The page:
Real estate market may awake after taxes slashed
“This neighborhood is really the hot spot nowadays, and there are a lot of people interested in investing in real estate, mostly officetels,” said the realtor in her 50s. “Even with bad weather like today people keep knocking on my car,” she said.
No wonder: it is plastered with posters of an officetel, or a dual-purpose building used for both commercial and residential purposes, that will start construction in the near future.
A homeowner in his 40s said he has been getting calls from realtors asking if he is interested in selling his apartment in Jamsil for 950 million won ($903,490). That’s an attractive offer - the value dipped as low as 800 million won in the last couple of years.
“Those calls really made me wonder if it’s the right time to sell,” the homeowner said. “I mean, what if the market freezes again and this is as good as it gets?”
Signs that the real-estate market is finally coming to life are evident across the country thanks to lawmakers trying to permanently lower the acquisition tax.
A revised law on local government taxes yesterday passed the National Assembly. The revision lowers the acquisition tax for apartments with values exceeding 900 million won from 4 percent to 3 percent. The tax on apartments valued at less than 600 million won is lowered from 2 percent to 1 percent. Apartments between 600 million won and 900 million won will continue to be taxed at 2 percent.
After the 2008 global financial meltdown, the local real-estate market froze, and the biggest losers were owners of apartments of 85 square meters (101.7 square yards) or bigger. The Lee Myung-bak administration tried various measures to boost the market with little success because almost all were temporary.
In August, the Park Geun-hye administration announced a plan to lower the acquisition tax to help potential buyers, who have been holding back until prices fell. One result was the price of jeonse, or long-term housing deposit rentals, skyrocketed.
Since then the market started to revive, especially as the possibility of the acquisition tax being lowered came closer. To cover the losses local governments may suffer from the reduced acquisition tax, lawmakers also passed a bill that raises consumption taxes. Starting next year, the local consumption tax will be 11 percent, up from the current 5 percent.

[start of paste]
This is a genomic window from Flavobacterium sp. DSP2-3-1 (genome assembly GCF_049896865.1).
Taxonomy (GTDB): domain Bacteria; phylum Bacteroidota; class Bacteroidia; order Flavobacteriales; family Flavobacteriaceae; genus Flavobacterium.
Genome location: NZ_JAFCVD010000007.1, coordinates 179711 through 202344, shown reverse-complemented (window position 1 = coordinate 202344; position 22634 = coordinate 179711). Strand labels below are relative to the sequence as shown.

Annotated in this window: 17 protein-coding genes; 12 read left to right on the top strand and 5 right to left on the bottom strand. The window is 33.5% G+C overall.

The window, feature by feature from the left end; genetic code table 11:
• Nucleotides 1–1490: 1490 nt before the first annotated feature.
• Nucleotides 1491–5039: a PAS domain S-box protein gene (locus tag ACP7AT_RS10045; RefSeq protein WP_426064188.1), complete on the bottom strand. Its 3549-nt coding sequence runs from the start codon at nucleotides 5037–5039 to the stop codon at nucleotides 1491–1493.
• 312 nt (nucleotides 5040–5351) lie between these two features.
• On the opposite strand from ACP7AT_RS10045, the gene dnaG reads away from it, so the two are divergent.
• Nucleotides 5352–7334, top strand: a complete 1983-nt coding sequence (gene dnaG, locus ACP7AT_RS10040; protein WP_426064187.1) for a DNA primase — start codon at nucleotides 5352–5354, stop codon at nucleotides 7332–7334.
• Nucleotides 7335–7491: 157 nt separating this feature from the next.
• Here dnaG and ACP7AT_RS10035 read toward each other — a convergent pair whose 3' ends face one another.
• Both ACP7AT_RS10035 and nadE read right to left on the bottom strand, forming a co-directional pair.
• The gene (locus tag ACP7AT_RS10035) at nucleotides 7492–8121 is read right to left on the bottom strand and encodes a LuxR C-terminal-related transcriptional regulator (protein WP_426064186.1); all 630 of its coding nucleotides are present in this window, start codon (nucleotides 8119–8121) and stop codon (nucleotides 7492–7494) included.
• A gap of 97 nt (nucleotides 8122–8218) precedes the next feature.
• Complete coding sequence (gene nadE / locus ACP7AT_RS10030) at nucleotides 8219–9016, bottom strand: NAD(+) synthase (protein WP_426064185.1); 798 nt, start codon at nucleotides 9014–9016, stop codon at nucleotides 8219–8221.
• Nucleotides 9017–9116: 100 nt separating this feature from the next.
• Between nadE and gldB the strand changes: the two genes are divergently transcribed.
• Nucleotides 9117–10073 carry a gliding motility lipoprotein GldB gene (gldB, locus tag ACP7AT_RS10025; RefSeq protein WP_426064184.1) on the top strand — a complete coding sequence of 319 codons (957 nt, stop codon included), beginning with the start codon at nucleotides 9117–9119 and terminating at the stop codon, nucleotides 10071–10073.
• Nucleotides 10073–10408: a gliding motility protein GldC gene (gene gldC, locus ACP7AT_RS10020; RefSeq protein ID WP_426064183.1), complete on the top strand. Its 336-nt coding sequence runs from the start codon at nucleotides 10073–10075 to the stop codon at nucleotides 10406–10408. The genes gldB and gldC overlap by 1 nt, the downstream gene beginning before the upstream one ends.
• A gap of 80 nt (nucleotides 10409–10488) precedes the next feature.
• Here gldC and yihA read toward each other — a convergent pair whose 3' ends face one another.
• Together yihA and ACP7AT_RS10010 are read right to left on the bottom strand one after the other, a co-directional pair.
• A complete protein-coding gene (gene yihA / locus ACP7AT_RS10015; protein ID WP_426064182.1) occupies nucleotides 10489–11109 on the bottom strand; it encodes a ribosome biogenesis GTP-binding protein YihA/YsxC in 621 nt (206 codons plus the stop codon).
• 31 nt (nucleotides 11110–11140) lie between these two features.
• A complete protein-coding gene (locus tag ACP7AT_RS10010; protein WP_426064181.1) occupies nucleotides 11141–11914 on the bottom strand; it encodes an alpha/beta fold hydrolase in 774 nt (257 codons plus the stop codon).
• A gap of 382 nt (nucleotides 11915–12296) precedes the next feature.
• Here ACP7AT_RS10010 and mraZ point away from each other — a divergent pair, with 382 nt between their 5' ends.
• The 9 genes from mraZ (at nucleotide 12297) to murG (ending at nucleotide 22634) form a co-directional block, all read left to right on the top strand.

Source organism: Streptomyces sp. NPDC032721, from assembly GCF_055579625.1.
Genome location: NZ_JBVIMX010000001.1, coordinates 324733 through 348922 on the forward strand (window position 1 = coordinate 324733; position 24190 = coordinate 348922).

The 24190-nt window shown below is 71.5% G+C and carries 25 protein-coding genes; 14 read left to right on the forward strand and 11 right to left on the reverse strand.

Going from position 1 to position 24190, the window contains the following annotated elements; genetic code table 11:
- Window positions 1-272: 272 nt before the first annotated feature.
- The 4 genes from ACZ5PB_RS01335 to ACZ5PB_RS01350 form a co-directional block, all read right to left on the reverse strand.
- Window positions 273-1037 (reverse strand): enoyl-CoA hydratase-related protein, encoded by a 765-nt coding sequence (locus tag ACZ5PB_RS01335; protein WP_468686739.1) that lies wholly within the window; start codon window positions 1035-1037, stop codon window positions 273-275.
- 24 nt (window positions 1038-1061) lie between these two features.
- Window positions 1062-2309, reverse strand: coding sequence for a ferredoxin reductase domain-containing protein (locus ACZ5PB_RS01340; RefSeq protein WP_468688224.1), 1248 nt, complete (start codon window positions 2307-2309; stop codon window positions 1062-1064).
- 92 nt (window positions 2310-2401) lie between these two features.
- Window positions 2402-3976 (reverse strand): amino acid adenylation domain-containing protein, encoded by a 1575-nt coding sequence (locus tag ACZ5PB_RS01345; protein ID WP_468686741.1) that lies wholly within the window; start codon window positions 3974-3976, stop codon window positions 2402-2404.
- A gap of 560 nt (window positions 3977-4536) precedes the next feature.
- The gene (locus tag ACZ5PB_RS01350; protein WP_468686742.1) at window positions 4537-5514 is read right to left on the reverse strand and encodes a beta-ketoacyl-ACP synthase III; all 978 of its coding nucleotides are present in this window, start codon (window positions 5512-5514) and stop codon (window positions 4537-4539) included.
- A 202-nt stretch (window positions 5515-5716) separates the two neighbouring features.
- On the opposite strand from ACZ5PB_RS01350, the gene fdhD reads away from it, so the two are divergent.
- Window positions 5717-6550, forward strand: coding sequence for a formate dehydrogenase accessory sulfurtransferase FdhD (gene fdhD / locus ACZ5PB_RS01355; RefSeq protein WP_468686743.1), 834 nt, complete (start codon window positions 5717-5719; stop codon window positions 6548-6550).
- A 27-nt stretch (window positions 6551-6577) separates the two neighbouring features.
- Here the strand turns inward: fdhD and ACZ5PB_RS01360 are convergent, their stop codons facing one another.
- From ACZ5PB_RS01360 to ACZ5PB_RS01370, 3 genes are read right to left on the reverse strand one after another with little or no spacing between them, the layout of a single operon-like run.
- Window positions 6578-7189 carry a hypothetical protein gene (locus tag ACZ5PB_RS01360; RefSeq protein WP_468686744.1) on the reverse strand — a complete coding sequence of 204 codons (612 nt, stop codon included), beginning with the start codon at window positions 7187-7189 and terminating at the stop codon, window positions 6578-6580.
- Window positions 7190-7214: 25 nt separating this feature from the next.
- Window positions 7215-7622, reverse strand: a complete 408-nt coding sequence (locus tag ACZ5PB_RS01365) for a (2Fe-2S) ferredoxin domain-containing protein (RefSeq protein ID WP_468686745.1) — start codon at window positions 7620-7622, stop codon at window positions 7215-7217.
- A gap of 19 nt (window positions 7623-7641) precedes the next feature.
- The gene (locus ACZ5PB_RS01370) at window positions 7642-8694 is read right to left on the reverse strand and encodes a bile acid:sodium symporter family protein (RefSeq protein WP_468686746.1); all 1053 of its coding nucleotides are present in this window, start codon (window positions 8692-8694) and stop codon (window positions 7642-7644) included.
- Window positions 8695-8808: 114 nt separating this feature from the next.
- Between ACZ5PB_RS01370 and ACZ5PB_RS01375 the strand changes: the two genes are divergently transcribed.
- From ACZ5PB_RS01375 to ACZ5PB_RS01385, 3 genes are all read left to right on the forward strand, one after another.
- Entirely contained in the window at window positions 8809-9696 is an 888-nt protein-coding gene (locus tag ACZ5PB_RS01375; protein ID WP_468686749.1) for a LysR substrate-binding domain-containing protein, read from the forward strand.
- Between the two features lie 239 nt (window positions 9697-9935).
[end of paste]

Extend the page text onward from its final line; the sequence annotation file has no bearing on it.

Also in the revised bill, apartment buildings that are 15 years or older will be allowed to be remodeled to add three more floors from April.
Optimism was evident as household loans, excluding credit spending, reached new heights in October.
“[Debt rose] as housing transactions grew sharply while demand for jeonse triggered by the government’s recent measure to offer loans at low interest rates rose,” said a BOK official.
Mortgages were increased 2.3 trillion won to total 411.4 trillion won. This was exceptional growth considering only 700 billion won was added the previous month.
Both banks and nonbanking financial institutions saw their loans increase. This was a stark contrast to September, when banks saw a mild increase, while nonbanking financial institutions, which charge much higher interest rates, saw sharper growth.
Last month, borrowing from banks added 2.5 trillion won of fresh loans, a contrast to the 200 billion won added in September. Borrowing at banks now totals 475.2 trillion won.
Loans from nonfinancial institutions added 1.5 trillion won from the previous month to 200.9 trillion won. In September it added 1.1 trillion won from the previous month.
The greater Seoul area saw loans increase from 100 billion won in September to 1.5 trillion won in October to total 417.9 trillion won.
Provincial areas saw loans double from 1.2 trillion won of additional loans in September to 2.5 trillion won the following month to 258.2 trillion won.
BY lee ho-jeong [firstname.lastname@example.org]